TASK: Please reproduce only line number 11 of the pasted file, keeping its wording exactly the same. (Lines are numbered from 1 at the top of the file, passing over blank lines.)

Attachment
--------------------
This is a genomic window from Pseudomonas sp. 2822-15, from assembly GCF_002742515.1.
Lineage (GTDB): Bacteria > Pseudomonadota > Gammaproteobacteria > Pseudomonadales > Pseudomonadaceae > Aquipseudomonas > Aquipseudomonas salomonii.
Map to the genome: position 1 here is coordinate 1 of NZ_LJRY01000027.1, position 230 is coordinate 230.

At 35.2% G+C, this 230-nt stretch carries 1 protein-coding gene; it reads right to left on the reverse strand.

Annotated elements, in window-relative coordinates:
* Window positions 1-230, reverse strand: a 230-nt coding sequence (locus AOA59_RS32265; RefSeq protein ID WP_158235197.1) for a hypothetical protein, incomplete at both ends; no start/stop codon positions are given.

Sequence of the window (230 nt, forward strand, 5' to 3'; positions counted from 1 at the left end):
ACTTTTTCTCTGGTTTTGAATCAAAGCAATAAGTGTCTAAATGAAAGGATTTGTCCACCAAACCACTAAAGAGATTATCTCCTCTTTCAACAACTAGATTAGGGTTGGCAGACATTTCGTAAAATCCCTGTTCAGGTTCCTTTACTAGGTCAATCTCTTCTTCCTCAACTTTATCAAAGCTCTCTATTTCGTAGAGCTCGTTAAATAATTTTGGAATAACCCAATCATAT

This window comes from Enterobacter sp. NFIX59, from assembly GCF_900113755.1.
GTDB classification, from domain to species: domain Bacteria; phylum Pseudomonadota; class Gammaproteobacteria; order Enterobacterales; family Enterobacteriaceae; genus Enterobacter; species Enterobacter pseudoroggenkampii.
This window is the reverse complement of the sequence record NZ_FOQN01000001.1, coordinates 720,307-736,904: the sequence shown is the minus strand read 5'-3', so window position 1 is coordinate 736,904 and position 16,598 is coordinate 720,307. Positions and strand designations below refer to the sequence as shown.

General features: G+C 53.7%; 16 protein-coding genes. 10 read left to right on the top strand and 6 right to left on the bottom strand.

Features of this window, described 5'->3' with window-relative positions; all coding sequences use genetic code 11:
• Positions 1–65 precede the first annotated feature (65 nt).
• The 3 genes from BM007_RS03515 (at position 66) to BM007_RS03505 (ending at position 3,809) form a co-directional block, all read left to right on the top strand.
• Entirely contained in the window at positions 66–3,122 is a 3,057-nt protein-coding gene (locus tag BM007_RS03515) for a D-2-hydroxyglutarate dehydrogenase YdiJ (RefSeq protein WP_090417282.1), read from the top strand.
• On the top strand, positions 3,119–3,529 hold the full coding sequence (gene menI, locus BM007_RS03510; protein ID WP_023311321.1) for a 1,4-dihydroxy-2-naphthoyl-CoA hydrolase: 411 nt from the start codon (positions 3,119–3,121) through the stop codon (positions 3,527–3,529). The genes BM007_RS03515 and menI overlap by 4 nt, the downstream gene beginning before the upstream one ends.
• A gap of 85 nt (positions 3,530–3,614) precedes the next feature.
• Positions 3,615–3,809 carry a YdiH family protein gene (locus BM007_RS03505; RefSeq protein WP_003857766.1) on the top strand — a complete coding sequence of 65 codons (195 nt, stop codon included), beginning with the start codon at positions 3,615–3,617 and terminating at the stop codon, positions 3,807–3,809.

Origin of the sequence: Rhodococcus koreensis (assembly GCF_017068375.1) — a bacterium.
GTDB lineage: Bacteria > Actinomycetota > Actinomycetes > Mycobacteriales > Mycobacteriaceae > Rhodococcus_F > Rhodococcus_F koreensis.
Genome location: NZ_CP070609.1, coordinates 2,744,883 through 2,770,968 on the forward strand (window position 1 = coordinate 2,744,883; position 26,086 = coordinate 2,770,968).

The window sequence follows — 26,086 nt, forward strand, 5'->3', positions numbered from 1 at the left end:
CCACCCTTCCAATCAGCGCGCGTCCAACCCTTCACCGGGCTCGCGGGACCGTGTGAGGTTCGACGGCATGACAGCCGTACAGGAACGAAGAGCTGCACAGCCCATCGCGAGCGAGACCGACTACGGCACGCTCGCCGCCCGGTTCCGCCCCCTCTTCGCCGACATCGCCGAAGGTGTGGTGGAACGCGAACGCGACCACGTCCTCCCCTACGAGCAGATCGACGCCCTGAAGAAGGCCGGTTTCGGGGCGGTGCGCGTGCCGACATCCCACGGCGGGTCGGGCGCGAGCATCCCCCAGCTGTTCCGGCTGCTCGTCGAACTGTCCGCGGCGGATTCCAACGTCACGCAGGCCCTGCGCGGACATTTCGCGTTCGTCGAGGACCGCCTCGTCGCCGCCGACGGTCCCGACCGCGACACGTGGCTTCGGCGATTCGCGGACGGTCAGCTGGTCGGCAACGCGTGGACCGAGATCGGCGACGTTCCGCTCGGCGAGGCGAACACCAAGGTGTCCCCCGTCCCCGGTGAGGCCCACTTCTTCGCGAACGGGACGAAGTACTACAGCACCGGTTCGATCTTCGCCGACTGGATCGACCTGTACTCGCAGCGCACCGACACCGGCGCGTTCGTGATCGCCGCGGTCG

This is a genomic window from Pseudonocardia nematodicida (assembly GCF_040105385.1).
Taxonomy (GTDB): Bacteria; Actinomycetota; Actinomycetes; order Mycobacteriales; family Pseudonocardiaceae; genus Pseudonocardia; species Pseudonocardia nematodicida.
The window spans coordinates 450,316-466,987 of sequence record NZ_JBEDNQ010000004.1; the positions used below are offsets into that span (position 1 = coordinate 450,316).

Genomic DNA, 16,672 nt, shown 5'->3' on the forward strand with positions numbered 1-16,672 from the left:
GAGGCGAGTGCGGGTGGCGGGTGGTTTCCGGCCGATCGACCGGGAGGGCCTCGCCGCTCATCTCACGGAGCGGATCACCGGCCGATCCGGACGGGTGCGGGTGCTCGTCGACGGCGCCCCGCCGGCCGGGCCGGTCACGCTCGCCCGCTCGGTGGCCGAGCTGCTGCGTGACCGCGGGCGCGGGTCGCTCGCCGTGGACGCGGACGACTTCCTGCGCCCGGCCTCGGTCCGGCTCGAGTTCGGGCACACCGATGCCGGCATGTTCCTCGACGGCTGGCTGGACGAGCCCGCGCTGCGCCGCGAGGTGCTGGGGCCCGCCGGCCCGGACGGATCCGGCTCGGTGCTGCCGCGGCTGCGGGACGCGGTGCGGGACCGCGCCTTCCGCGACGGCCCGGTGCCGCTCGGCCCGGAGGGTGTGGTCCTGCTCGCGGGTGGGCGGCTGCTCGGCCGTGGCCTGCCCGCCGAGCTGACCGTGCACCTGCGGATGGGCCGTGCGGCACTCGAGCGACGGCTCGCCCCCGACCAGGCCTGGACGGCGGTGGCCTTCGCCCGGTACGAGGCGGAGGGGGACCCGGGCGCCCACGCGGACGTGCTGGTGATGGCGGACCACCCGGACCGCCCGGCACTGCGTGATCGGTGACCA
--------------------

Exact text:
This window is the reverse complement of the sequence record NZ_FOQN01000001.1, coordinates 720,307-736,904: the sequence shown is the minus strand read 5'-3', so window position 1 is coordinate 736,904 and position 16,598 is coordinate 720,307. Positions and strand designations below refer to the sequence as shown.